the insurance business written by HOWIC, estimated that HOWIC may have been insolvent by as much as $47.4 million as of June 30, 1994, based on data provided by the Bureau, HOWIC, and HOWIC's own consulting actuaries. For these and other reasons, the Bureau's experts determined that if regulatory action were not taken against the Companies, they would probably exhaust all their assets to the detriment of Home Owners, Member Builders, and creditors. The Deputy Receiver has since determined that HOWIC was insolvent by more than $116 million as of December 31, 1994.
Background of HOWIC
HOW Insurance Company of Delaware was formed in 1981 under the laws of the State of Delaware and authorized in that year to transact the business of insurance as a risk retention group. In 1988, HOW Insurance Company of Delaware redomesticated to the Commonwealth of Virginia via Articles of Merger filed with the Commission and merged with HOW Insurance Company, A Risk Retention Group ("HOWIC") which was the surviving entity. HOW Insurance Company of Delaware no longer exists.
As a result of HOW Insurance Company of Delaware's merger into HOWIC, HOWIC is treated as having operated as a risk retention group under the Liability Risk Retention Act, 15 U.S.C. Section 3901 et. seq. (formerly the Product Liability Risk Retention Act) (the "Act"), since 1981. HOWIC received a license from the Bureau in 1988 authorizing it to transact business as an insurance company in the Commonwealth of Virginia. At the time of receivership, HOWIC was authorized to transact business in the District of Columbia and in all states other than Alaska.
The Act, which was passed by Congress to address the unavailability and unaffordability of product liability insurance, permits companies with similar liability exposure, such as manufacturers, to form an insurance company to insure all or part of their liability exposure. The Act allows similarly situated members to insure themselves by forming an insurance company in one state and thereafter to sell coverage to members in any state without having to qualify specifically and be licensed as an insurance company in each state in which covered members reside.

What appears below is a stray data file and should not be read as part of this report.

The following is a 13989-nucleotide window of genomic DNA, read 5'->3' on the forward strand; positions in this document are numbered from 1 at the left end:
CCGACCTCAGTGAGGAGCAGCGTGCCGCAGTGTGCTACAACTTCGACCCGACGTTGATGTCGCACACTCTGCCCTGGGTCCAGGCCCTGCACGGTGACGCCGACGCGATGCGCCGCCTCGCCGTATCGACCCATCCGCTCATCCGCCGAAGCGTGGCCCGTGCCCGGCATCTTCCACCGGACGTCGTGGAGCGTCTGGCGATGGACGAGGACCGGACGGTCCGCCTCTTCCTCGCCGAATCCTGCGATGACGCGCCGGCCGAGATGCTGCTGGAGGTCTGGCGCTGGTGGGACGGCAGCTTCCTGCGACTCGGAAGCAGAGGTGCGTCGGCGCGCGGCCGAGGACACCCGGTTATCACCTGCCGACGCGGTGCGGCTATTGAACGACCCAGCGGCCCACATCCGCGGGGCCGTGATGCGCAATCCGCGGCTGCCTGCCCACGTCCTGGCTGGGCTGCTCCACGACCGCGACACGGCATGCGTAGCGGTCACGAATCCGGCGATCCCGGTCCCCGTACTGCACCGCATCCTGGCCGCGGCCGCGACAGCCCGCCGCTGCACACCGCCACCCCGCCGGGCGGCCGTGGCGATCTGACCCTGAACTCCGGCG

There are a number of restrictions imposed upon risk retention groups. For example, the primary activity of the group must consist of assuming and spreading all or a portion of the liability exposure of its members. Similarly, the risk retention group may only insure members, who are also the owners of the company, and the type of member risk insured must be similar. As a risk retention group, HOWIC was and still is subject to the full spectrum of regulatory controls exercised by the Commonwealth of Virginia, its chartering jurisdiction. The regulatory controls of other jurisdictions, however, are limited by the provisions of the Act. (2)
Insurance Program of the Companies
HWC, a for-profit mutual corporation, was the parent company which owned all the shares of stock in its operating subsidiaries, HOW and HOWIC. As a mutual corporation, HWC was owned exclusively by its members, who were home builders.
HOW was the management company which managed the insurance operations of HOWIC. HOWIC issued insurance policies and certificates, received insurance premiums, and paid the claims that were covered by its contracts of insurance.